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  • Author: Paul Preenen; Peter Oeij; Steven Dhondt; Karolus Kraan; Emma Jansen;
  • Publication date: 26 January 2016
  • Date added: 26 January 2016

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Rating: Why job autonomy matters for young companies’ performance: Company maturity as a moderator between job autonomy and company performance

Why job autonomy matters for young companies’ performance: Company maturity as a moderator between job autonomy and company performance

2016 – In this article in World Review of Entrepreneurship, Management and Sustainable Development, Paul Preenen, Peter Oeij, Steven Dhondt,  Karolus Kraan, and Emma Jansen investigated the impact of job autonomy on company-level outcomes. Specifically they measured the relationship between employees' job autonomy and company performance growth (revenue, profit) and the moderating effect of company maturity in this relationship. They concluded that job autonomy is positively related to company performance growth but only for young companies that are less than six years old.

It has been widely shown that job autonomy has a positive impact on individual-level employee outcomes, but research on company-level outcomes is scarce.  The authors argue that because job autonomy enhances employee job satisfaction, and commits to their companies. It may also have a positive impact on company performance. Furthermore, some studies have found that a higher job autonomy in workers reduces absenteeism and employee turnover, which could save companies valuable resources spend on replacing employees, and may enhance revenue and profit. Because of aforementioned reasons the authors hypothesized that “Job autonomy is positively related to both growth of company revenue, and company profit.”.

The authors further argued that the positive effect of job autonomy for growth of company revenue and profit is stronger for younger companies, defined as companies that are less than six years old, than for older ones. Younger companies are very likely to go bankrupt in their first few formative years, and must learn to adapt very quickly to their environment. The authors argue that the control in how to perform and arrange their work is especially important for workers who still need to find their way while working in highly demanding situations, such as a starting company that must survive. The authors therefore hypothesized that “The positive relationship between job autonomy and company revenue, and company profit will be stronger for younger companies (<= 5 years) than older companies (6+ years)”.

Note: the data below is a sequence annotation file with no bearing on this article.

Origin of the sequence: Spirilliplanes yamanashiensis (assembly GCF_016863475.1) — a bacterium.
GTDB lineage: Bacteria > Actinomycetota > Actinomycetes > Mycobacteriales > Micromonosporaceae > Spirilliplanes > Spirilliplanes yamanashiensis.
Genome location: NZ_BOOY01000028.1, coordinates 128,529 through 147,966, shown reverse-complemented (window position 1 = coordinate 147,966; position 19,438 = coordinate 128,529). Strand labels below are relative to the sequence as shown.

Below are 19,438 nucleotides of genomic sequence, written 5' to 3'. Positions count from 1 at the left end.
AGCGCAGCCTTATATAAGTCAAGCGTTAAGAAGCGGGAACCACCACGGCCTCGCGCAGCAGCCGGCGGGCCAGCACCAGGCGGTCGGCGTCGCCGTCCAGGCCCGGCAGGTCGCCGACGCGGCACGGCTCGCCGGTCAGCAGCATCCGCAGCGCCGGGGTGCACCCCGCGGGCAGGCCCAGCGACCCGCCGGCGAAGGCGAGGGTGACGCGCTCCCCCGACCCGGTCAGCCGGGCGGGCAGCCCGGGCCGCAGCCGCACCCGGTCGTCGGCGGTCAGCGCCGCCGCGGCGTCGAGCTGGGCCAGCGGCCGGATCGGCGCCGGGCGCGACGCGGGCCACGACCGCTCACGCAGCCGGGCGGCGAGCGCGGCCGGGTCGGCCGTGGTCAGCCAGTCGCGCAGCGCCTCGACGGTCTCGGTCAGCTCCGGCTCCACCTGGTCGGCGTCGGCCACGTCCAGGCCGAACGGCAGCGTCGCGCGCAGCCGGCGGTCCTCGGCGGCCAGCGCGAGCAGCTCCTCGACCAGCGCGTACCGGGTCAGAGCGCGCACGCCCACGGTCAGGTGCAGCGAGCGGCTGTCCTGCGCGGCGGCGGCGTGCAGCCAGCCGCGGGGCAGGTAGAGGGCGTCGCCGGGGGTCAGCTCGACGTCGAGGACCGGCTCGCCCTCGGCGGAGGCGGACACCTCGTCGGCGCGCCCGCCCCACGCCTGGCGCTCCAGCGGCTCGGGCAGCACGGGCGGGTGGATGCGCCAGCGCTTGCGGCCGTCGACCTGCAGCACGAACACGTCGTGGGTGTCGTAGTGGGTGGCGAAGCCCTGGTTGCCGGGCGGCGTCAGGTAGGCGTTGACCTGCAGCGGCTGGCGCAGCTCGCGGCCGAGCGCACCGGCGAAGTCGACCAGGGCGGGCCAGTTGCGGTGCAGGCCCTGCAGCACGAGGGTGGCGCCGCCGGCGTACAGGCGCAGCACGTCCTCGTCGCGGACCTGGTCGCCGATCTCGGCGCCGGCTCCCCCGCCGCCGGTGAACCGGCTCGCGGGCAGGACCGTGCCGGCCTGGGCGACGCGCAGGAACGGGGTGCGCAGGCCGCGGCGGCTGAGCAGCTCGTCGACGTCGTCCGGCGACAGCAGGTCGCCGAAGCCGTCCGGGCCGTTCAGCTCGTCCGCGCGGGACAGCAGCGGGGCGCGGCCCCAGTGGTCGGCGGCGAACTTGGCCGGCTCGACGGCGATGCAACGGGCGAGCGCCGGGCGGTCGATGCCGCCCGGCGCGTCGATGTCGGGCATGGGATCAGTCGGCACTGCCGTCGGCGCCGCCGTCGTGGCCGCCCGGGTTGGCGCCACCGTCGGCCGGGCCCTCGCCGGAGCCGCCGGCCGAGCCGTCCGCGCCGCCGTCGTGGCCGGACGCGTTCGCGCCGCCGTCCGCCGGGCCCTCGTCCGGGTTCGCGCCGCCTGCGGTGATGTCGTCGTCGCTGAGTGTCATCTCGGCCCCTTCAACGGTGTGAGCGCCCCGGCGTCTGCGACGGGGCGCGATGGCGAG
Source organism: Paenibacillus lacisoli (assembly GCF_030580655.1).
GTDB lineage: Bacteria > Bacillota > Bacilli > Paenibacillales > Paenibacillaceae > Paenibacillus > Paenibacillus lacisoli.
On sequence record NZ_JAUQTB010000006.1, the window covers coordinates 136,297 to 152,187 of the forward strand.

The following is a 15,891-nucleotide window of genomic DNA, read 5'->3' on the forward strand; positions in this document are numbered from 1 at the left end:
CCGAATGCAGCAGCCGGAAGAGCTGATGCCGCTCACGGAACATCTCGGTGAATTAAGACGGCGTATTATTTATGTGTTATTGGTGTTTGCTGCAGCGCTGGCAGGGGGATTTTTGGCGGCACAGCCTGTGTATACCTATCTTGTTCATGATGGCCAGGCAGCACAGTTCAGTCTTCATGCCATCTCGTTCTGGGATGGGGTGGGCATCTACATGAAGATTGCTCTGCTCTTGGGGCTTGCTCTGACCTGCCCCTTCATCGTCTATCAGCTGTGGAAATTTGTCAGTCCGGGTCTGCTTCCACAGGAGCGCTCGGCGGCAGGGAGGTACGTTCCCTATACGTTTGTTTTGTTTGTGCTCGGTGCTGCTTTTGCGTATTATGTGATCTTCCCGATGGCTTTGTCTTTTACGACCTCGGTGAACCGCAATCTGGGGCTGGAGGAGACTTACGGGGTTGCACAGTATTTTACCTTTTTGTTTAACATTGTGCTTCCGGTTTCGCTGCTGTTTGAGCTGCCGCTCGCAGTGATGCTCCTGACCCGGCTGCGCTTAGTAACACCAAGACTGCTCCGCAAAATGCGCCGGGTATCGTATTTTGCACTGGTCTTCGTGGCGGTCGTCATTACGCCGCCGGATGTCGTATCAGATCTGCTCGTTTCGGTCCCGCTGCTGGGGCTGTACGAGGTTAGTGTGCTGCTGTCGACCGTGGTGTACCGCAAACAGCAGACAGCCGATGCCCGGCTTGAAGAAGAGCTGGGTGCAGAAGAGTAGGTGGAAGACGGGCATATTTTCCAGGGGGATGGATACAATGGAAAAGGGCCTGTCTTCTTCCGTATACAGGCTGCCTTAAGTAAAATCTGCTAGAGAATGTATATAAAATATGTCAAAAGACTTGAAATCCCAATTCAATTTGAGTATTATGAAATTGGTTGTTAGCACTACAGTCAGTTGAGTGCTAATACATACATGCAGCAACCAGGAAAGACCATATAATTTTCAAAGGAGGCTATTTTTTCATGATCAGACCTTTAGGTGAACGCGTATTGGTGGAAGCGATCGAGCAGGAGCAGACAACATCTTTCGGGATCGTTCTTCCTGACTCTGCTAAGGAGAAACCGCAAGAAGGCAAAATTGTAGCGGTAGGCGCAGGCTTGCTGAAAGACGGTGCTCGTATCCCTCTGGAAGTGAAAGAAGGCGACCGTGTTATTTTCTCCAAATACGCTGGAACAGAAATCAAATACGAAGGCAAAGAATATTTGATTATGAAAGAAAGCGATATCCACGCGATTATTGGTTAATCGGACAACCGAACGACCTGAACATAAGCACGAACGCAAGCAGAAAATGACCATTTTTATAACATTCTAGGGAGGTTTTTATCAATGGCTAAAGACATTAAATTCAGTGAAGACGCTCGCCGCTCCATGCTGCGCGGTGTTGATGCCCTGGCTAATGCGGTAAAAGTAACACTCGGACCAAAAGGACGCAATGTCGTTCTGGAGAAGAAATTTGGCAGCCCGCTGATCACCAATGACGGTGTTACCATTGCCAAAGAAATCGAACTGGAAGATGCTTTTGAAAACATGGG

Methods and results

Questionnaire data from owners, directors, or HR managers was used to measure employees’ job autonomy, as well as the organizational age, revenue, and profit of the company they worked for. In their analyses, the authors controlled for organizational factors, as well as employee characteristics and job challenge. Their results showed that job autonomy was positively related to organizational revenue and profit, but only for young companies. 

Conclusion

The authors conclude that young companies should invest in the job autonomy of their employees as this may help them to better adapt to the environment and consequently grow. Future research on job autonomy needs to account for company maturity to better understand the effects of job autonomy on organizational outcomes.  

Reference

Preenen, P. T. Y., Oeij, P. R. A., Dhondt, S., Karolus O., Kraan, K., & Jansen, E. (2016). Why job autonomy matters for young companies' performance: company maturity as a moderator between job autonomy and company performance. World Review of Entrepreneurship, Management and Sustainable Development, 12(1), 74-100.

The article can be found following this link:

http://www.inderscienceonline.com/doi/abs/10.1504/WREMSD.2016.073425?journalCode=wremsd